Wednesday, September 23, 2015

Consistency in Characterization

One of my favorite stories as a child was about a large family living in an old Victorian mansion with pets, a dozen children, a cook, a maid, and a driver/caretaker. I've forgotten most of the book but remember it for its humor, including the moment when the father looks down at one of the boys rolling around on the rug and says, "Which one are you?"

I sometimes feel like that father. I'm deep into a scene with one character taking over and doing wonderful things to complicate the plot, and out of nowhere enters the protagonist's half-brother or long lost cousin or the neighbor who shows up at every barbecue without anything to contribute. I look at what I've typed and wonder, "Which one are you?"

In my current work-in-progress, Chief Joe Silva must deal with a death ruled a suicide in one of Mellingham's better neighborhoods (okay, I admit it, they're all better neighborhoods). The house sits near the inner harbor, which of course means lots of activity involving boats and sailing, and into this comes Joe's stepson, Philip. So far, so good. But I've forgotten what I knew about Philip. Who is he?

I keep three-by-five inch notecards on each character and certain aspects of Mellingham. All I have to do is pull Philip's card and note what I've written about him in previous books. Seems easy enough. He came into Joe's world in Family Album, as a nine-year-old boy, and stayed when Joe fell in love with the boy's mother, Gwen McDuffy. I read the notes I've made on Philip and once again see the young boy. But I know there's more, so I pull out the two previous books in which he has appeared and read every section, gleaning crucial details and nuances of expression that I should be mindful of as I write.

Philip is older, by two years, since his last foray into Joe's world of crime and misbehavior typical of a small town, but he's not an ordinary teenager. I have given him certain qualities and quirks, and I have to continue these. It wouldn't do to have him turn into an avid soccer player or a hard-core junkie when his character in A Murderous Innocence promised an entirely different future.

Any writer who has written at least two books in a series recognizes this problem. Sir Arthur Conan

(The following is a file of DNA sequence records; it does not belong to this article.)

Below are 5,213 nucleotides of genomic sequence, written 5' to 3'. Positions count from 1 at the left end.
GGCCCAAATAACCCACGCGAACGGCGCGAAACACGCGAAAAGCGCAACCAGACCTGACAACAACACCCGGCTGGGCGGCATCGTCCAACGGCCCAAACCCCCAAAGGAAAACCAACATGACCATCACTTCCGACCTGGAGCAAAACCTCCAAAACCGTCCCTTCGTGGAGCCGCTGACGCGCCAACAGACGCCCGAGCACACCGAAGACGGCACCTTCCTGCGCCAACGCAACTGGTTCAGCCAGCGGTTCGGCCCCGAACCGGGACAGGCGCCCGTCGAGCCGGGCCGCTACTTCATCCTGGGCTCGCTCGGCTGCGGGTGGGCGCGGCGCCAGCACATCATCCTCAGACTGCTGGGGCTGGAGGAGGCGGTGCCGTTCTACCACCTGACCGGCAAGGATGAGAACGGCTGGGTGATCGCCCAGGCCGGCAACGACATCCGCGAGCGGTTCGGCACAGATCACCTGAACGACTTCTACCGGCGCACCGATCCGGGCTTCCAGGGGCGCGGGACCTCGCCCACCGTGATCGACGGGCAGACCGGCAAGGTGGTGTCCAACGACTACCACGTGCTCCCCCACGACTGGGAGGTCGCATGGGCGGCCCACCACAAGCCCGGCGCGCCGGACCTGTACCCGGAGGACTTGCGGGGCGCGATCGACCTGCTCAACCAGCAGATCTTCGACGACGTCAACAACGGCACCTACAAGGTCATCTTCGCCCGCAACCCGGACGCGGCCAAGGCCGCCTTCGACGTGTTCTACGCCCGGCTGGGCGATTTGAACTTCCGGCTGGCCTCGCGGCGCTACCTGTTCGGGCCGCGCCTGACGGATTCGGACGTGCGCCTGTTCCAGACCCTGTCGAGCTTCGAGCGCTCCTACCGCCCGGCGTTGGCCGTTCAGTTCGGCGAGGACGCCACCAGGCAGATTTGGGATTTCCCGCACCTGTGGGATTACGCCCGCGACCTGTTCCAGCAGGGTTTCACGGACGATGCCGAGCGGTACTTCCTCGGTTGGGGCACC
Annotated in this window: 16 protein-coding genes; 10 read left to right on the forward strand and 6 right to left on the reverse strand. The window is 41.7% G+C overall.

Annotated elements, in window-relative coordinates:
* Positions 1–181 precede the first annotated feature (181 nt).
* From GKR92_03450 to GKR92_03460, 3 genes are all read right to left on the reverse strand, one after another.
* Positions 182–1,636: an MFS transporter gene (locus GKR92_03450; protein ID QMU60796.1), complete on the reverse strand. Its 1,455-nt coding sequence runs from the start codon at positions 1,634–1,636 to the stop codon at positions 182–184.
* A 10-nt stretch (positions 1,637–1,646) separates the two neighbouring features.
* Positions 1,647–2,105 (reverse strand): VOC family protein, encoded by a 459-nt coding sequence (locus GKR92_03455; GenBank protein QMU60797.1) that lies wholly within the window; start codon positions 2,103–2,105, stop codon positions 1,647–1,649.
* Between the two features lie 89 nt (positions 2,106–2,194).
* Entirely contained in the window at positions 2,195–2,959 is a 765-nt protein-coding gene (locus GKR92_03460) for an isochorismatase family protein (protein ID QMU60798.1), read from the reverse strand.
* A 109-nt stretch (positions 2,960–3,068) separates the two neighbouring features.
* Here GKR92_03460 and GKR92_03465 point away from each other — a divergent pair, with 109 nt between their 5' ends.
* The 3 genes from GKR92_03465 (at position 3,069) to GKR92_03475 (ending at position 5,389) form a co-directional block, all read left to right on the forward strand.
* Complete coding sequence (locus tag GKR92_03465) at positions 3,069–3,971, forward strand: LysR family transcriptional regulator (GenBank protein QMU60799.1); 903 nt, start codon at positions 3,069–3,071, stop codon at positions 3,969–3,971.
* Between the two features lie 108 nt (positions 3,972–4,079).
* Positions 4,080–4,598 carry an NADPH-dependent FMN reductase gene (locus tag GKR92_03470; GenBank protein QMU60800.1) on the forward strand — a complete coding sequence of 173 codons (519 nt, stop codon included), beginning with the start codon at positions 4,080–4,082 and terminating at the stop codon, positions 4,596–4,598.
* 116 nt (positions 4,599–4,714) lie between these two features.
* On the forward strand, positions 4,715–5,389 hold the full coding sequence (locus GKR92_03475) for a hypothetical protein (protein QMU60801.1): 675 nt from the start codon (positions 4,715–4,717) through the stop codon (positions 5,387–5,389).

Doyle was famous for changing a character's eye color halfway through a story, and lesser writers have changed a character's name and left the evidence on the occasional page (find/replace function notwithstanding). These superficial things bother me less than an unexpected change in character or unresolved plot threads.

My job as a writer is to tell a good story while being observant of the way people behave and expressing that honestly. I want readers to recognize in the teenage Philip the nine-year-old boy introduced in the third book in the Mellingham series.

I have learned that no matter how careful or detailed my notes are, nothing can convey the full sense of a character better than going back to the earlier passages and getting to know him or her all over again. I've been doing this with Philip, a teenage boy who discovers that he loves sailing, thanks to Joe deciding that anyone who lives on the water should know how to manage it. And fortunately for everyone, Philip manages very well.

Come About for Murder is Philip's book, despite all the other characters sailing through it. He's still a teenager, but a maturing one, and I love getting to know him again.


  1. Good advice, Susan. I've been thinking about this as I'm looking at a novel I wrote ten years ago, pondering whether to do a sequel or not. For one thing, my skills are a lot better than they were then, so I know the character will have changed, too.

    And it's good to know I'm in good company with Sir Arthur. I once had a blue and brown eyed doctor in a story. LOL. (Yes, I went back later and changed it.)

  2. I think of Conan Doyle often and very fondly. It comforts me to know a genius like that can get it mixed up sometimes. I hope you find the idea of the sequel interesting enough to tackle it. I love seeing how our fictional characters grow and change over time. Thanks for commenting.

  3. Very good info!
    Good luck and God's blessings.

  4. Interesting blog. Characters do change and mature, but they don't become someone else, so writers really must keep track. Enjoyed it.

  5. I do agree that it's very important to keep track of characters previously created for any series. Mystery readers in particular scrutinize every detail and tend to be more critical. So consistency is necessary.

  6. You're right about the scrutiny for readers of crime fiction. They keep me alert and on my toes. Thanks for commenting.